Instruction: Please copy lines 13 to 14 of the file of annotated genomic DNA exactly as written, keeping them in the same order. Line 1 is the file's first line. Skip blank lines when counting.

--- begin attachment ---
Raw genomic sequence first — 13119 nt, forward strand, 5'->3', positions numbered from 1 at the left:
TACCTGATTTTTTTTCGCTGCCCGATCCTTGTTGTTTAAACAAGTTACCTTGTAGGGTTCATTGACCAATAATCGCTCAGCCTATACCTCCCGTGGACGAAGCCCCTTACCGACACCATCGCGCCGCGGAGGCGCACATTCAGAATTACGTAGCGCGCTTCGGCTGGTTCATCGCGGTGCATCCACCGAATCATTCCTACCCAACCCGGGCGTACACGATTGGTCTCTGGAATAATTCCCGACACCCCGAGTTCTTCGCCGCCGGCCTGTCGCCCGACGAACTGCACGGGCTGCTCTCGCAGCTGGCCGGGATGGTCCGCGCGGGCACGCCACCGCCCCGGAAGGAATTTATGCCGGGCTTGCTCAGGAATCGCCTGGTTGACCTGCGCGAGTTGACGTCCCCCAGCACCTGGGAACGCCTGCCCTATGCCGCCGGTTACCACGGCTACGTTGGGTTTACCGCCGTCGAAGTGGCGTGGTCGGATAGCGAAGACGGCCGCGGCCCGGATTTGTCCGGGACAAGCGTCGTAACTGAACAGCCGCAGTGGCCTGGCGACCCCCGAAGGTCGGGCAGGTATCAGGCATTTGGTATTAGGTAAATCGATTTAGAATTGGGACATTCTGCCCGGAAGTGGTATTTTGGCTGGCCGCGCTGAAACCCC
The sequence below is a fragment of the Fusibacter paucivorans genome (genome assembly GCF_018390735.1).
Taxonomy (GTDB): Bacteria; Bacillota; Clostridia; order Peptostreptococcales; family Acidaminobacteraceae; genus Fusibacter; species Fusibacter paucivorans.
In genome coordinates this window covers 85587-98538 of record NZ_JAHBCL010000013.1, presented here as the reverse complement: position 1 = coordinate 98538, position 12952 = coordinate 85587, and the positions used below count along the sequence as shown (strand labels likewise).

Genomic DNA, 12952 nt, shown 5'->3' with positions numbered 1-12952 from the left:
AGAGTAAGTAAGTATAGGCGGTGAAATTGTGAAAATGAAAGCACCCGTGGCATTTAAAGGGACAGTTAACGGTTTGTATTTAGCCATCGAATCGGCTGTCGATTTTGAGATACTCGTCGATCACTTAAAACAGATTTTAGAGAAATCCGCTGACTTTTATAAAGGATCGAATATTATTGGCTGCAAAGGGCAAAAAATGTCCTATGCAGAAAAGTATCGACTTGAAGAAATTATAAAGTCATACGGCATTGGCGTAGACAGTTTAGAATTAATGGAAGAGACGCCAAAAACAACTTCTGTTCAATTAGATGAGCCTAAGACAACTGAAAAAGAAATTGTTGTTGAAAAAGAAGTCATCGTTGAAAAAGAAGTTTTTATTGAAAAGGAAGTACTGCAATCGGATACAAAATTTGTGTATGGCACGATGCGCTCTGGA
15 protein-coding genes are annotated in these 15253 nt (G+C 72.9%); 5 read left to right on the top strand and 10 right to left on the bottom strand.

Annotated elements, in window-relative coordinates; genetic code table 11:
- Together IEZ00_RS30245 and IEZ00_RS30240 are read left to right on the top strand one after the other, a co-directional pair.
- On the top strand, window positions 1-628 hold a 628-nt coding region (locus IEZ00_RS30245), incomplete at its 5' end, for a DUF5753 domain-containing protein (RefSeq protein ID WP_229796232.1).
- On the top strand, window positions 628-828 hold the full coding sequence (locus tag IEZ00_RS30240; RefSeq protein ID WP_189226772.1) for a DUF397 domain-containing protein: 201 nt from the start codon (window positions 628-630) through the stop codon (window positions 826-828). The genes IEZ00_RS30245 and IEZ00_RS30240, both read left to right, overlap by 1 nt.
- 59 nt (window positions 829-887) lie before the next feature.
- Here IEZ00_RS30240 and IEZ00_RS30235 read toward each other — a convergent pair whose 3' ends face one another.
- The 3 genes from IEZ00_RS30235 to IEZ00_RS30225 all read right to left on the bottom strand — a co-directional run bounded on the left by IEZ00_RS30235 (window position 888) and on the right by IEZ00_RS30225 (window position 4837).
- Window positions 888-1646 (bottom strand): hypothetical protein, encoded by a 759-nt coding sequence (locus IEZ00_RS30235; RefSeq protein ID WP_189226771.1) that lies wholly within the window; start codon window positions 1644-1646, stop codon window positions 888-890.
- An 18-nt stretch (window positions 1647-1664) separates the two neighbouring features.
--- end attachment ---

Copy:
- 59 nt (window positions 829-887) lie before the next feature.
- Here IEZ00_RS30240 and IEZ00_RS30235 read toward each other — a convergent pair whose 3' ends face one another.